I met Richard Brautigan in late 1956 when I’d transferred to the San Francisco Art Institute from City College.  I had two one-man Art Shows by then and was living in North Beach.  One day an artist friend of mine named Mike Nathan called and said, “Hey, I have a new studio.”  It was a storefront on Green Street in North Beach (where else.)  I hurried over and Mike was there with his girlfriend and a tall, lanky blond who was acting very aloof.  Mike introduced us.  The man was Richard Brautigan.  Brautigan said he recognized my name because he’d seen one of my paintings somewhere.. We started talking about painters and writers and realized we had a lot in common.   We spent the rest of the day drinking wine and talking and agreed to meet again the following day and so it began.

We became good friends and shared many adventures and sometime in 1958 I rented a rundown cottage on a hill with a  window that allowed me a view of all of San Francisco.  I decided I needed a larger window for such a magnificent view.  A mile or so away was the Cleveland Wrecking Yard Company yard where all kinds of house salvage was stored.   I called Dick (Richard) and told him I was gong to inspect the Yard for inspiration and did he want to go with me–  so he came and  found the place fascinating and lo and behold he wrote about it in “Trout Fishing In America.”  I found out that Poets can find inspiration anywhere just like artists.  As it was,  I found a large window of my liking and we returned to my shack on the hill and installed it and now had an even clearer view of the wrecking yard.

As for fishing stories, the first time Dick and I went trout fishing was in the Sierras.  We caught our limit early in the morning, cooked and ate them, buried the bones deep and went fishing again.  We caught our limit again and ate them for dinner.  We did this for days, sometimes not particularly wanting to eat anymore trout.  I was never the fisherman that Dick was; he was the best because he loved it the most.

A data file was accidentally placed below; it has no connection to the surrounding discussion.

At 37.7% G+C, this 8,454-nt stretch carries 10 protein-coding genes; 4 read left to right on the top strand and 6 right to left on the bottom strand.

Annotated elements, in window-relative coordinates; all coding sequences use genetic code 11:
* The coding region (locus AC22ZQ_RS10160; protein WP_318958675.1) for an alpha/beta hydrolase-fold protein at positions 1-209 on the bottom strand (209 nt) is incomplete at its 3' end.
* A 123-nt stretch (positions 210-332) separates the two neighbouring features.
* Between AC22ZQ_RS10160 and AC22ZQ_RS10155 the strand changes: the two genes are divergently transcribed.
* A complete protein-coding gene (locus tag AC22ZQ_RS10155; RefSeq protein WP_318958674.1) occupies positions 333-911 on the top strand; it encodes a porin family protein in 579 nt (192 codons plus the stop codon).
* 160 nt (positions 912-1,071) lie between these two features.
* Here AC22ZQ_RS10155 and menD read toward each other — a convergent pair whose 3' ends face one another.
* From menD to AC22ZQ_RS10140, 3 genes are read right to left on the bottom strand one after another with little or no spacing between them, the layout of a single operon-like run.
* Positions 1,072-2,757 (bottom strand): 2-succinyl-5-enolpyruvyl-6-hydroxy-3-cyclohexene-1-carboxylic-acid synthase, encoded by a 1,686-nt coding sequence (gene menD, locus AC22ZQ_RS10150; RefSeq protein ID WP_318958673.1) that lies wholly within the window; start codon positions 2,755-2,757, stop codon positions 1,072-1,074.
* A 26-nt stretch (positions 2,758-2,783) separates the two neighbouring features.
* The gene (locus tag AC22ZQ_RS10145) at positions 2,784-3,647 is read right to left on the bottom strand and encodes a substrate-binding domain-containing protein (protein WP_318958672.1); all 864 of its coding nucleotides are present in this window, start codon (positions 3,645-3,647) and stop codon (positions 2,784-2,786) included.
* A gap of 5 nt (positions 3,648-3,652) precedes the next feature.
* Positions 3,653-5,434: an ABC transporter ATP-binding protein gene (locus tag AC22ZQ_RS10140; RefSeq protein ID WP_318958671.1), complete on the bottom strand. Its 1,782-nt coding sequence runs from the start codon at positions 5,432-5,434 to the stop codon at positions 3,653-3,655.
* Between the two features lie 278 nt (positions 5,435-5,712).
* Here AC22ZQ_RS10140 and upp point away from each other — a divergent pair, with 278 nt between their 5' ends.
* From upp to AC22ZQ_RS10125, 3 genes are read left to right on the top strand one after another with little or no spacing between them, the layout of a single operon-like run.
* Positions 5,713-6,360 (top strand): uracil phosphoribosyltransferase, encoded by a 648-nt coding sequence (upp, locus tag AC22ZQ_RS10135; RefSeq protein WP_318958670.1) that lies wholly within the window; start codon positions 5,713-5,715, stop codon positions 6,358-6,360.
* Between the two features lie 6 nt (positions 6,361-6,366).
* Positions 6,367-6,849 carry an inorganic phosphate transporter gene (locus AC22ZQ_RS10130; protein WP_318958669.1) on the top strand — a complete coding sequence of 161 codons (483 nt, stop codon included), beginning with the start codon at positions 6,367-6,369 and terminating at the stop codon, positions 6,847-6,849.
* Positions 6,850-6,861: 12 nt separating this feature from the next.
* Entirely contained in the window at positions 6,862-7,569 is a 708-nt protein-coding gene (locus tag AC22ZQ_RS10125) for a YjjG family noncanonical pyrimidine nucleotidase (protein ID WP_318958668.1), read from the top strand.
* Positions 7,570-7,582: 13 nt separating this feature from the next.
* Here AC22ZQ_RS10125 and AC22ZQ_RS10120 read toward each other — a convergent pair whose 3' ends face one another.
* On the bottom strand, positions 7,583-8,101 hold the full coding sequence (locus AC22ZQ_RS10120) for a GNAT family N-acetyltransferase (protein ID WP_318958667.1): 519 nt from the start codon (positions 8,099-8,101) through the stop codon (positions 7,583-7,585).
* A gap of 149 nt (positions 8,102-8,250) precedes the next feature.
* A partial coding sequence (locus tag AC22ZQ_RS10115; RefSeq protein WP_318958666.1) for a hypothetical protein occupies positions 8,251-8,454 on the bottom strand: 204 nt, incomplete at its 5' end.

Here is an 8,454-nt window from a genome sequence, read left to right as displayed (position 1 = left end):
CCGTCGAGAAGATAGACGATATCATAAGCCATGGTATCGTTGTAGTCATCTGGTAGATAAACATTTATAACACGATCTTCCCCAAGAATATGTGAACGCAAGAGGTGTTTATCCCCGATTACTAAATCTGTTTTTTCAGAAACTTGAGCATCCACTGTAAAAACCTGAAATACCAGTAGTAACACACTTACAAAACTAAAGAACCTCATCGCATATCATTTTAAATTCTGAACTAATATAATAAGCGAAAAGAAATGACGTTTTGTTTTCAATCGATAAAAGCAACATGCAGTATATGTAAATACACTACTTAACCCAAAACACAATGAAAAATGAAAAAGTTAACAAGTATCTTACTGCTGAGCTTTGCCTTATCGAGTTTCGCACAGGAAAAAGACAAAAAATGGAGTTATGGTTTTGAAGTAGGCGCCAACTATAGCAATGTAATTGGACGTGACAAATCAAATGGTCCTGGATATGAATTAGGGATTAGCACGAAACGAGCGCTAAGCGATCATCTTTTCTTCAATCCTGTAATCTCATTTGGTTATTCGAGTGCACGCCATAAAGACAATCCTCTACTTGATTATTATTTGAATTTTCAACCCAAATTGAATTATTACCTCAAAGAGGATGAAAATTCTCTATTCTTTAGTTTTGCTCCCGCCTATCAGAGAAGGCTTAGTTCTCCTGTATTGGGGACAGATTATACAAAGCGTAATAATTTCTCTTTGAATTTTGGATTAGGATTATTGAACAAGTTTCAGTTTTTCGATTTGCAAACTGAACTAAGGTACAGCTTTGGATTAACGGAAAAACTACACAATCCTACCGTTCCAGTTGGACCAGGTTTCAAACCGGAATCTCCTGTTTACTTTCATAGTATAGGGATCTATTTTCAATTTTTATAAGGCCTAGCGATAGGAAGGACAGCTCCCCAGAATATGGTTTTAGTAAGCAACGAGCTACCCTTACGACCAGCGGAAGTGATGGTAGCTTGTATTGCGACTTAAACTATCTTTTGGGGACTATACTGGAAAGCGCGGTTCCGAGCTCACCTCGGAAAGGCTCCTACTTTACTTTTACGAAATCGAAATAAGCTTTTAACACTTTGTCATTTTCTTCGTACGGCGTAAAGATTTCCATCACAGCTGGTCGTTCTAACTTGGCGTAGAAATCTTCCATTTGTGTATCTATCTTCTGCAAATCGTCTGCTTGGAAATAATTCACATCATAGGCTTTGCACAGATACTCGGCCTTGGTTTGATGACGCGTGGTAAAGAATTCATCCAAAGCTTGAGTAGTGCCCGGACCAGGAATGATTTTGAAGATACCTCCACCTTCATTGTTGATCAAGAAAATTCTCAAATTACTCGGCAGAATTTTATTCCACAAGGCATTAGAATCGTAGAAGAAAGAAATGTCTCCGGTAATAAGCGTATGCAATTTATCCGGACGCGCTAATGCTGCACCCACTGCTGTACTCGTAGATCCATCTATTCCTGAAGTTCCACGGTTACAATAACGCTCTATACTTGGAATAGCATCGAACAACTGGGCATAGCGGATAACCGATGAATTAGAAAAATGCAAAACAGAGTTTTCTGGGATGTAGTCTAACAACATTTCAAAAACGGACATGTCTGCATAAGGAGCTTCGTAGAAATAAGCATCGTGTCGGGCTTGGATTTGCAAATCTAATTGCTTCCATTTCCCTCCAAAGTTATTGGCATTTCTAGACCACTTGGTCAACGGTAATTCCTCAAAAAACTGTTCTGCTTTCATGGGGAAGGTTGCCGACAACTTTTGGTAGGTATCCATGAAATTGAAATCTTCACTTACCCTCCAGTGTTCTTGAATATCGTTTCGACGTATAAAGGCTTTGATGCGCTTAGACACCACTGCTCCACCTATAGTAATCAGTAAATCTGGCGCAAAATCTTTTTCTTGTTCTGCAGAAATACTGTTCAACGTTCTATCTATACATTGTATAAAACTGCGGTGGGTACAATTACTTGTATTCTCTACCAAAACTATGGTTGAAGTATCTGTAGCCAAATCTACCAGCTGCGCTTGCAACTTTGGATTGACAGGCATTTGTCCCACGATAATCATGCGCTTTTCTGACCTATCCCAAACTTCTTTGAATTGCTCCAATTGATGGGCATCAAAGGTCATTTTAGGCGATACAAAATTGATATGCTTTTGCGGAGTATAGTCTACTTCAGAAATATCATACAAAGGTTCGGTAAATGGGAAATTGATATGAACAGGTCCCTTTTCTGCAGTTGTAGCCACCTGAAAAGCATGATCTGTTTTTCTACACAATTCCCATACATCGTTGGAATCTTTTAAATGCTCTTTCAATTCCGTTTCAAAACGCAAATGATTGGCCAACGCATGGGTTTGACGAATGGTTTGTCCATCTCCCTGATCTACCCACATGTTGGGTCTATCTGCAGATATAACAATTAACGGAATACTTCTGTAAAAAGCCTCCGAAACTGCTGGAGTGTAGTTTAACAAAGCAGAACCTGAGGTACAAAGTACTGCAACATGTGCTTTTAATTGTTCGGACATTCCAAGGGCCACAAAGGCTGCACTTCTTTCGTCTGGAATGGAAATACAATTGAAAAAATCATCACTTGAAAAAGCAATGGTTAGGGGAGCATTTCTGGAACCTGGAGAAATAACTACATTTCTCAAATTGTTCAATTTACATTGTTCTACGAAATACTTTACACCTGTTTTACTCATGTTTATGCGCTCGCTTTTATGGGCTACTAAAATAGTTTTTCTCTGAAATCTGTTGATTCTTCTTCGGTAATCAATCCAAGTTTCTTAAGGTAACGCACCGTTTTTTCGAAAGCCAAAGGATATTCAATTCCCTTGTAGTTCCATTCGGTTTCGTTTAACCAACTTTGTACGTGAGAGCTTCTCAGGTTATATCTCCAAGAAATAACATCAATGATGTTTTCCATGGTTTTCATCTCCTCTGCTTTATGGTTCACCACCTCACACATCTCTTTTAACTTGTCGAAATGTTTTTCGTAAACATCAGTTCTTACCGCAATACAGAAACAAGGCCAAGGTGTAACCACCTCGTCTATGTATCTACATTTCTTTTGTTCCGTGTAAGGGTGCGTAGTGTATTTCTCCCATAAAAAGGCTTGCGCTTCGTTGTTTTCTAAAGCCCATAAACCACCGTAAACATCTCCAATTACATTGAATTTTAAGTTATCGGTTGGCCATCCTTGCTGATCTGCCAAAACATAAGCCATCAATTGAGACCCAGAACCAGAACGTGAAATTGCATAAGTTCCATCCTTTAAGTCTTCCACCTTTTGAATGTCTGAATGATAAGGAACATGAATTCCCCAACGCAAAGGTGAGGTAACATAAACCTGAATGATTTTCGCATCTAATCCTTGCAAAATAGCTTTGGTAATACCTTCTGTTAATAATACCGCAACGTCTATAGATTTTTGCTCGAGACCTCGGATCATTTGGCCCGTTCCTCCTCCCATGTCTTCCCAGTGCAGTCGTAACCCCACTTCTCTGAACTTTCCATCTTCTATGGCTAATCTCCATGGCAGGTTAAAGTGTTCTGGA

To be continued next time……..

Leave a comment


oil on lin, done in the last year of Kenn Davis' life.

Announcing the opening of the Kenn Davis Art Website with 45 works on display.  Those that do not say “Private Collection” under them are for sale and you make contact the estate by email by using the form on the last page of the website.

Just go to

and enjoy the world of surrealist, Kenn Davis. 

I will be back blogging now… I was just waiting for the website to be finished before I resumed my chatter.  There is so much to cover and we’ve just skimmed the edges.   As you’ve noticed, I took one of my favorite Kenn Davis paintings and made a header out of it.  This is the painting that I own personally and I call it “Writer’s Block” which is not its real name but seems to me to capture the confusion on the man’s countenance.

Join me for a new set of blogs soon.


NEW YORK, NEW YORK (via Kenn Davis Memorial Blog)